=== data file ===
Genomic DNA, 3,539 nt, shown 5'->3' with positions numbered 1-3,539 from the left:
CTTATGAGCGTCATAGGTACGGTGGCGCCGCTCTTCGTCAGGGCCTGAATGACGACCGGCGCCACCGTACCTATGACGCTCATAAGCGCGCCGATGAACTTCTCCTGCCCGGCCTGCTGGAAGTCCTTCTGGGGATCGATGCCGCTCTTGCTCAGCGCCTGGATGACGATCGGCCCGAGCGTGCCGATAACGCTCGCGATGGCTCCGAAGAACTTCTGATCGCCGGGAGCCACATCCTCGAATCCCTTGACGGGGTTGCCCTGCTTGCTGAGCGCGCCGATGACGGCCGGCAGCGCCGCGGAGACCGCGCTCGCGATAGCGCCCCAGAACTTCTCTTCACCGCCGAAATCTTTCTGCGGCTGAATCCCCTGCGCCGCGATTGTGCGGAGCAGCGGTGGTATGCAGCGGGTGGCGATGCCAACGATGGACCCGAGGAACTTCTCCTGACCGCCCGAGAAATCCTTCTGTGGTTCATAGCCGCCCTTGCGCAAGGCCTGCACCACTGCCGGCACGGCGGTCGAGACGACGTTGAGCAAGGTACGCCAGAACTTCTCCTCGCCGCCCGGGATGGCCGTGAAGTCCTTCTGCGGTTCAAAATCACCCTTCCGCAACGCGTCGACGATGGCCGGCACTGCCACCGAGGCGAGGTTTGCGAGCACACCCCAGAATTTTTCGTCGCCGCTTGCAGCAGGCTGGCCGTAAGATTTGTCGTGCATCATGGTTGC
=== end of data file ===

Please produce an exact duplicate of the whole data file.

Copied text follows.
Genomic DNA, 3,539 nt, shown 5'->3' with positions numbered 1-3,539 from the left:
CTTATGAGCGTCATAGGTACGGTGGCGCCGCTCTTCGTCAGGGCCTGAATGACGACCGGCGCCACCGTACCTATGACGCTCATAAGCGCGCCGATGAACTTCTCCTGCCCGGCCTGCTGGAAGTCCTTCTGGGGATCGATGCCGCTCTTGCTCAGCGCCTGGATGACGATCGGCCCGAGCGTGCCGATAACGCTCGCGATGGCTCCGAAGAACTTCTGATCGCCGGGAGCCACATCCTCGAATCCCTTGACGGGGTTGCCCTGCTTGCTGAGCGCGCCGATGACGGCCGGCAGCGCCGCGGAGACCGCGCTCGCGATAGCGCCCCAGAACTTCTCTTCACCGCCGAAATCTTTCTGCGGCTGAATCCCCTGCGCCGCGATTGTGCGGAGCAGCGGTGGTATGCAGCGGGTGGCGATGCCAACGATGGACCCGAGGAACTTCTCCTGACCGCCCGAGAAATCCTTCTGTGGTTCATAGCCGCCCTTGCGCAAGGCCTGCACCACTGCCGGCACGGCGGTCGAGACGACGTTGAGCAAGGTACGCCAGAACTTCTCCTCGCCGCCCGGGATGGCCGTGAAGTCCTTCTGCGGTTCAAAATCACCCTTCCGCAACGCGTCGACGATGGCCGGCACTGCCACCGAGGCGAGGTTTGCGAGCACACCCCAGAATTTTTCGTCGCCGCTTGCAGCAGGCTGGCCGTAAGATTTGTCGTGCATCATGGTTGC